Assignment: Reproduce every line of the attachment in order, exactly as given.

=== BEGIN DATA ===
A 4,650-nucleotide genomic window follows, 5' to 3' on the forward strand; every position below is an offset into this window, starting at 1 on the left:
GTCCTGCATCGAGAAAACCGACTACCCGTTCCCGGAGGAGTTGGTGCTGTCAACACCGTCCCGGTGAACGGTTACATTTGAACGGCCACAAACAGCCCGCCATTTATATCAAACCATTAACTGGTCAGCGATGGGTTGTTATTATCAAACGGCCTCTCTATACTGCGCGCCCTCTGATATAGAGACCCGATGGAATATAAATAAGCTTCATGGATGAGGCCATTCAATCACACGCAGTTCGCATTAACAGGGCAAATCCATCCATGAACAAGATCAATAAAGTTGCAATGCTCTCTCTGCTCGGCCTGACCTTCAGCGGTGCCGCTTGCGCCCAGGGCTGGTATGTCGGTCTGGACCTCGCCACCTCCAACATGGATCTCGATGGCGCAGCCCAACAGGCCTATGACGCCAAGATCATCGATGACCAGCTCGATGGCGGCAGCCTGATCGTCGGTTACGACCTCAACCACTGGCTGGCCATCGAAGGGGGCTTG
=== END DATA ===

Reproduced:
A 4,650-nucleotide genomic window follows, 5' to 3' on the forward strand; every position below is an offset into this window, starting at 1 on the left:
GTCCTGCATCGAGAAAACCGACTACCCGTTCCCGGAGGAGTTGGTGCTGTCAACACCGTCCCGGTGAACGGTTACATTTGAACGGCCACAAACAGCCCGCCATTTATATCAAACCATTAACTGGTCAGCGATGGGTTGTTATTATCAAACGGCCTCTCTATACTGCGCGCCCTCTGATATAGAGACCCGATGGAATATAAATAAGCTTCATGGATGAGGCCATTCAATCACACGCAGTTCGCATTAACAGGGCAAATCCATCCATGAACAAGATCAATAAAGTTGCAATGCTCTCTCTGCTCGGCCTGACCTTCAGCGGTGCCGCTTGCGCCCAGGGCTGGTATGTCGGTCTGGACCTCGCCACCTCCAACATGGATCTCGATGGCGCAGCCCAACAGGCCTATGACGCCAAGATCATCGATGACCAGCTCGATGGCGGCAGCCTGATCGTCGGTTACGACCTCAACCACTGGCTGGCCATCGAAGGGGGCTTG